The government and the moneyed elite (i.e., capitalists) work hand-in-hand.
If banks rob the people, they are given a slap on the wrist and told to better ‘regulate’ their own behavior in the future; but if a person robs a bank, they will be locked up in prison for years and their future ruined. (For instance, see this recent example of such class inequality in the administration of ‘justice’).
I mean, can you imagine government lawyers giving this kind of free-pass to any other social group? For instance, if district attorneys went to the ghettos of America and told the poor, Black people living there, “Hey, we’re going to pull all the police out of your neighborhood; ya know, stop all the harassment, intimidation, and racial profiling, and all that. Instead, we’re just asking that you simply reach out and inform us yourselves if you’re involved in any wrongdoing that we should know about. ‘Kay thanks.”
As the financial storm brewed in the summer of 2008 and institutions feared for their survival, a bit of good news bubbled through large banks and the law firms that defend them.
Federal prosecutors officially adopted new guidelines about charging corporations with crimes — a softer approach that, longtime white-collar lawyers and former federal prosecutors say, helps explain the dearth of criminal cases despite a raft of inquiries into the financial crisis.
Though little noticed outside legal circles, the guidelines were welcomed by firms representing banks. The Justice Department’s directive, involving a process known as deferred prosecutions, signaled “an important step away from the more aggressive prosecutorial practices seen in some cases under their predecessors,” Sullivan & Cromwell, a prominent Wall Street law firm, told clients in a memo that September.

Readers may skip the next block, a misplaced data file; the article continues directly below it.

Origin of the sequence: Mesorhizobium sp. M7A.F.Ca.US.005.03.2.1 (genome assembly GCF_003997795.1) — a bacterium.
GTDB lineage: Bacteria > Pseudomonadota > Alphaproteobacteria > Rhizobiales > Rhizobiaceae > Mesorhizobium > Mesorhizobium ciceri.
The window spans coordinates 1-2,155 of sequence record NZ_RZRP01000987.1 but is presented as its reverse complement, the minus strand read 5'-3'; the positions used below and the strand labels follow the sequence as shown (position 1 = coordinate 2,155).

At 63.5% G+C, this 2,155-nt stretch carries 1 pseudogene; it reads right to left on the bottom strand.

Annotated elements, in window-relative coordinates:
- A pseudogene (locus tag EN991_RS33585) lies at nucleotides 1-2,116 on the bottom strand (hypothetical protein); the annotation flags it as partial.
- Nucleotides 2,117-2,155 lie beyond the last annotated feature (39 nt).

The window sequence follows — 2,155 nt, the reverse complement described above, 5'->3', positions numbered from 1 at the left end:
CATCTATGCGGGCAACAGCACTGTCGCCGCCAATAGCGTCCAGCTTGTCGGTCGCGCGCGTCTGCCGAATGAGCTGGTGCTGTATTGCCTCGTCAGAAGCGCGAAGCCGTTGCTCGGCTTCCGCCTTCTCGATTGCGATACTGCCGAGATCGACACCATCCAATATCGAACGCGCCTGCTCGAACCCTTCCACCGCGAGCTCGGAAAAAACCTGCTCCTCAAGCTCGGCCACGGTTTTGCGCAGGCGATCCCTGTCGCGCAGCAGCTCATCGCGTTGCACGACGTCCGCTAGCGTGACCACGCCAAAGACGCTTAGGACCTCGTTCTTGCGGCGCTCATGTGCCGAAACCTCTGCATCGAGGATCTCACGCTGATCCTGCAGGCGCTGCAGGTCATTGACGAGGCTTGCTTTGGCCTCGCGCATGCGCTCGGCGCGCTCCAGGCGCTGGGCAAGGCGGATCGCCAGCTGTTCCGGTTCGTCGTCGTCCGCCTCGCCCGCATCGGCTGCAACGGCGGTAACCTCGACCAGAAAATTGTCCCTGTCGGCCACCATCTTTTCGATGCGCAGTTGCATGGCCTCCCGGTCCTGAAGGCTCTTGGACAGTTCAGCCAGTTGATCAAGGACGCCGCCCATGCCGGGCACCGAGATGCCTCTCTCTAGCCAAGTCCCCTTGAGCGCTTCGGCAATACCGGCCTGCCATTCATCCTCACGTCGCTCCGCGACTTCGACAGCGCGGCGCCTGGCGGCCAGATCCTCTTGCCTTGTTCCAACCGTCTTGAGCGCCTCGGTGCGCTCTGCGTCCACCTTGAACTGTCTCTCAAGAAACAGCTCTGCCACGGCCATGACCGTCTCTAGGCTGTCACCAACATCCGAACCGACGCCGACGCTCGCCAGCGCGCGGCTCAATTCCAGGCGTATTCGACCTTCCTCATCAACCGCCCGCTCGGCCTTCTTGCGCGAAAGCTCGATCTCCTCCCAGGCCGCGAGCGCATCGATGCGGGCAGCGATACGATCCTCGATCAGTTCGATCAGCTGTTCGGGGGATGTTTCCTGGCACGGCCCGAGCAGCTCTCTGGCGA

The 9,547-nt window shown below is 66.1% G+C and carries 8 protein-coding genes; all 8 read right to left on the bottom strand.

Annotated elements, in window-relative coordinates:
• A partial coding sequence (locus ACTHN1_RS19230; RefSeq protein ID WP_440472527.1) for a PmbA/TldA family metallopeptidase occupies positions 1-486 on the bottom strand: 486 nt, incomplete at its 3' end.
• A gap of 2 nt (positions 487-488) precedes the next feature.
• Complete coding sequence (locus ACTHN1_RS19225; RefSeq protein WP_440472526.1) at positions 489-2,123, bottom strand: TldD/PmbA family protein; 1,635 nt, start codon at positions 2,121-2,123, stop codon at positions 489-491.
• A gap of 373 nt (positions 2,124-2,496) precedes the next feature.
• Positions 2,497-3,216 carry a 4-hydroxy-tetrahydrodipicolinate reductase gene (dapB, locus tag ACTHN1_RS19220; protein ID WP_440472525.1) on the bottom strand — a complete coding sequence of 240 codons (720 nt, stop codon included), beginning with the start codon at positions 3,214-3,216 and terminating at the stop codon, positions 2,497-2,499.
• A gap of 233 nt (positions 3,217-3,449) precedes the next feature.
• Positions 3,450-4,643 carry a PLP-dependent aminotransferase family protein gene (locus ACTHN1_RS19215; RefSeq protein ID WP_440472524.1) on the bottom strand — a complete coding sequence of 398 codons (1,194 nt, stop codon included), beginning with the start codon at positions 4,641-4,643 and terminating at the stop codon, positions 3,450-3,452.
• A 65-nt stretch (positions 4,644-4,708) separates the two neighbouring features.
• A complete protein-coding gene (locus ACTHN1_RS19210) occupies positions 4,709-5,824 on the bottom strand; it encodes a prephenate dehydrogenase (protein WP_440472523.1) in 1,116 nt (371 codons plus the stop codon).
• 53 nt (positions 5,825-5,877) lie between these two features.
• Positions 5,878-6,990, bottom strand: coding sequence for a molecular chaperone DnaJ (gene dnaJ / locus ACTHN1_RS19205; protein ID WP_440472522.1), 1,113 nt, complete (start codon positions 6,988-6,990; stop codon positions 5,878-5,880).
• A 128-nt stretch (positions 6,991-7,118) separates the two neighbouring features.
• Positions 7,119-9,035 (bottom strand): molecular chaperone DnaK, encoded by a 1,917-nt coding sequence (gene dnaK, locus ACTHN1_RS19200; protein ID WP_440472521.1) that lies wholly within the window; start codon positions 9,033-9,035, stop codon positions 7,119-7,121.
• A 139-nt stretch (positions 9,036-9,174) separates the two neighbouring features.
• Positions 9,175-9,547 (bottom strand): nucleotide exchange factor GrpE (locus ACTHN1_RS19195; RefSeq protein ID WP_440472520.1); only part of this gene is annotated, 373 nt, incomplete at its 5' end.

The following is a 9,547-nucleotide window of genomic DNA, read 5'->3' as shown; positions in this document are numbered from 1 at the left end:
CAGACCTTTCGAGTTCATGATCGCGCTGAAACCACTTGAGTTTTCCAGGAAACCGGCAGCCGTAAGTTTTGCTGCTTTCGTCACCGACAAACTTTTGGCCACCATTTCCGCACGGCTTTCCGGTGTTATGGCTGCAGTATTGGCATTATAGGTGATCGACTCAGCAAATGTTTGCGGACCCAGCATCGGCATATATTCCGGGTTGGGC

But this approach, critics maintain, runs the risk of letting companies off too easily.
“If you do not punish crimes, there’s really no reason they won’t happen again,” said Mary Ramirez, a professor at Washburn University School of Law and a former assistant United States attorney. “I worry and so do a lot of economists that we have created no disincentives for committing fraud or white-collar crime, in particular in the financial space.”
This “outsourcing” of investigations — as some lawyers call it — has led to increased coziness between the government and companies, some critics say.
“Traditionally, a bank would tell the Department of Justice when an employee engaged in crimes, but what do you do when the bank itself is run by a criminal enterprise?” said Solomon L. Wisenberg, former chief of the financial institutions fraud unit for the United States attorney in the Western District of Texas in the early 1990s. “You have to be able to investigate without just waiting for the bank to give you the referral. The people running the institutions are not going to come to the D.O.J. and tell them about themselves.”